However, if you also find yourself in the same situation, maybe my above suggestsions can serve as inspiration (and if you need this library and have some budget to get it written, feel free to contact me).

Existing libraries

So, here's the list of libraries I found.

https://github.com/arduino-libraries/ArduinoModbus

  • Official library from Arduino.
  • Master and slave.
  • Uses the RS485 library to communicate, but does not offer any way to pass a custom RS485 instance, so it is effectively hardcoded to a specific serial port.
  • Offers only single value reads and writes.
  • Slave stores value internally and reads/writes directly from those, without any callback or way to detect that communication has happened.

https://github.com/4-20ma/ModbusMaster

  • Master-only library.
  • Latest commit in 2016.
  • Supports any serial port through Stream objects.
  • Supports idle/pre/post-transmission callbacks (no parameters), used to enable/disable the transceiver.
  • Supports single and multiple read/writes.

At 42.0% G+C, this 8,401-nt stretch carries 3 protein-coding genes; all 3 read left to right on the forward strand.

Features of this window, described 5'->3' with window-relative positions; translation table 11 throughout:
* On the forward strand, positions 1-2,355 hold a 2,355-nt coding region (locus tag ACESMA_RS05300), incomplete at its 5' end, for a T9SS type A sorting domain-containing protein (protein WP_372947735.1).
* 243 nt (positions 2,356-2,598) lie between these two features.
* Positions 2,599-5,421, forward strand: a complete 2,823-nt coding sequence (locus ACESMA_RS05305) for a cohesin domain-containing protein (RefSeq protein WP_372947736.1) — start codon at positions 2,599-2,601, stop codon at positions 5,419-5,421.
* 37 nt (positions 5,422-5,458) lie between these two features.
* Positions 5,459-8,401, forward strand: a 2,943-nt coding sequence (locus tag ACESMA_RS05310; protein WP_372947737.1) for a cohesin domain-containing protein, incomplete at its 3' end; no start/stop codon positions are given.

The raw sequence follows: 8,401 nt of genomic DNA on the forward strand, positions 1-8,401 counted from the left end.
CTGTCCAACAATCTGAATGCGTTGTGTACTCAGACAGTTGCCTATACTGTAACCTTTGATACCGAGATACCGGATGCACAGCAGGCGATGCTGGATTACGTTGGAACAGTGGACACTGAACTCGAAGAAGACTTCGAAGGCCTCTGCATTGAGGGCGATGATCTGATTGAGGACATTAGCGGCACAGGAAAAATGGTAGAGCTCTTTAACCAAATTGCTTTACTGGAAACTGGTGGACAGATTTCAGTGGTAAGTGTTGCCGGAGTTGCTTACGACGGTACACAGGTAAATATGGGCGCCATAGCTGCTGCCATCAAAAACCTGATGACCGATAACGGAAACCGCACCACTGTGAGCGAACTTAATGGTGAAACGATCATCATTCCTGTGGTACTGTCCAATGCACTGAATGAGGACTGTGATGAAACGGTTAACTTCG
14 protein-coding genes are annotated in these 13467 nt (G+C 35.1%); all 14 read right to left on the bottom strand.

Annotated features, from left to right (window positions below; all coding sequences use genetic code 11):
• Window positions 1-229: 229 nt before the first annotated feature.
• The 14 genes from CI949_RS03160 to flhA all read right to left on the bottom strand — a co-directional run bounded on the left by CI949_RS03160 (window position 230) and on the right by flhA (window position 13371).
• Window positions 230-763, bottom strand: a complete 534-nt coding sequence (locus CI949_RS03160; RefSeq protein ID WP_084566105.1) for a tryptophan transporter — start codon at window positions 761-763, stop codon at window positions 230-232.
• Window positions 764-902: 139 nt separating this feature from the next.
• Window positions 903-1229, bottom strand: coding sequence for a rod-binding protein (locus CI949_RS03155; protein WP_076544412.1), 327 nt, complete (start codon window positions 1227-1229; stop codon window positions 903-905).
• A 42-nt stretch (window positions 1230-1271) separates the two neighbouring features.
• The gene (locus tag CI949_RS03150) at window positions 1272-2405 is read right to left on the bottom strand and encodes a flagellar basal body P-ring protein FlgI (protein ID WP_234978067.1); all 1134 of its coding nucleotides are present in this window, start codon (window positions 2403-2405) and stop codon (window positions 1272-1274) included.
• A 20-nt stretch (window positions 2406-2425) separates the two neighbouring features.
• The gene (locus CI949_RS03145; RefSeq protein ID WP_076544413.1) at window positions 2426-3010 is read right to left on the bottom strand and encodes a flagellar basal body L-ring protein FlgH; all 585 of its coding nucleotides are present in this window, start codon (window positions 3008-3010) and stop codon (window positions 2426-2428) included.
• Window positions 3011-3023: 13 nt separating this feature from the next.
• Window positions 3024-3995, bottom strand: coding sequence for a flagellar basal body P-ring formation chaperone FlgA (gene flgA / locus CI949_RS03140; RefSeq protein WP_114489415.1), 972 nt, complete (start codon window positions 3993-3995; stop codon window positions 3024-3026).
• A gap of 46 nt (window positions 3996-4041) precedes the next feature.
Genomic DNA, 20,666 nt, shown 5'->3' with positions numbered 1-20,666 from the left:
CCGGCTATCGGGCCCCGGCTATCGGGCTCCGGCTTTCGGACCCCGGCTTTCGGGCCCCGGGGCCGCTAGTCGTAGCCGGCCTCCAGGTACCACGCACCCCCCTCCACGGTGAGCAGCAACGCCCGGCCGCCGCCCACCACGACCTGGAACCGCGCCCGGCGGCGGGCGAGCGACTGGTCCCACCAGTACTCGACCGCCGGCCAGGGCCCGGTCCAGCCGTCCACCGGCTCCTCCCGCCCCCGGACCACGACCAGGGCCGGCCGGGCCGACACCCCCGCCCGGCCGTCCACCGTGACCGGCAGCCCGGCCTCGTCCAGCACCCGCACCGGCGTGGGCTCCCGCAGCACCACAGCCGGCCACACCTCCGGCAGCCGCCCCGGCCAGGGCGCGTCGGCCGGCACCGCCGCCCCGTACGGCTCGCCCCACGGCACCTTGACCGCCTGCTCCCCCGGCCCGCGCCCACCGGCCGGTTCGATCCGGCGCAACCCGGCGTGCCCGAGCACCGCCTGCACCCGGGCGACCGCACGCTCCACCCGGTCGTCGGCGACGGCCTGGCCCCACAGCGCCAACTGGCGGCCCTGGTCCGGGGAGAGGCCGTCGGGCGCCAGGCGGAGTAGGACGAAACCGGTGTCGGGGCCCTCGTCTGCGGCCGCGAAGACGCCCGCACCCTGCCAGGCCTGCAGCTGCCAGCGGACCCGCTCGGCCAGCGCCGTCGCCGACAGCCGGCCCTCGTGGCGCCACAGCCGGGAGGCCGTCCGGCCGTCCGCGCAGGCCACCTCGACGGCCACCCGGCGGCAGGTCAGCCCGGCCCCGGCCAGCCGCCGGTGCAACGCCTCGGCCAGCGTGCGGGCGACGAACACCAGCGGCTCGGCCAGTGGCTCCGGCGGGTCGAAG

• Replies are returned in a (somewhat preprocessed) buffer, to be further processed by the caller.

https://github.com/andresarmento/modbus-arduino

  • Slave-only library.
  • Last commit in 2015.
  • Supports single and multiple read/writes.
  • Split into generic ModBus library along with extra transport-specific libraries (TCP, serial, etc.).
  • Supports passing HardwareSerial pointers and (with a macro modification to the library) SoftwareSerial pointers (but uses a Stream pointer internally already).
  • Slave stores values in a linked list (heap-allocated), values are written through write methods (linked list elements are not exposed directly, which is a pity).
  • Slave reads/writes directly from internal linked list, without any callback or way to detect that communication has happened.
  • https://github.com/vermut/arduino-ModbusSerial is a fork that has some Due-specific fixes.

https://github.com/lucasso/ModbusRTUSlaveArduino

  • Fork of https://github.com/Geabong/ModbusRTUSlaveArduino (6 additional commits).
  • Slave-only-library.
  • Last commit in 2018.
  • Supports passing HardwareSerial pointers.
  • Slave stores values external to the library in user-allocate arrays. These arrays are passed to the library as "areas" with arbitrary starting addresses, which are kept in the library in a linked list (heap-allocated).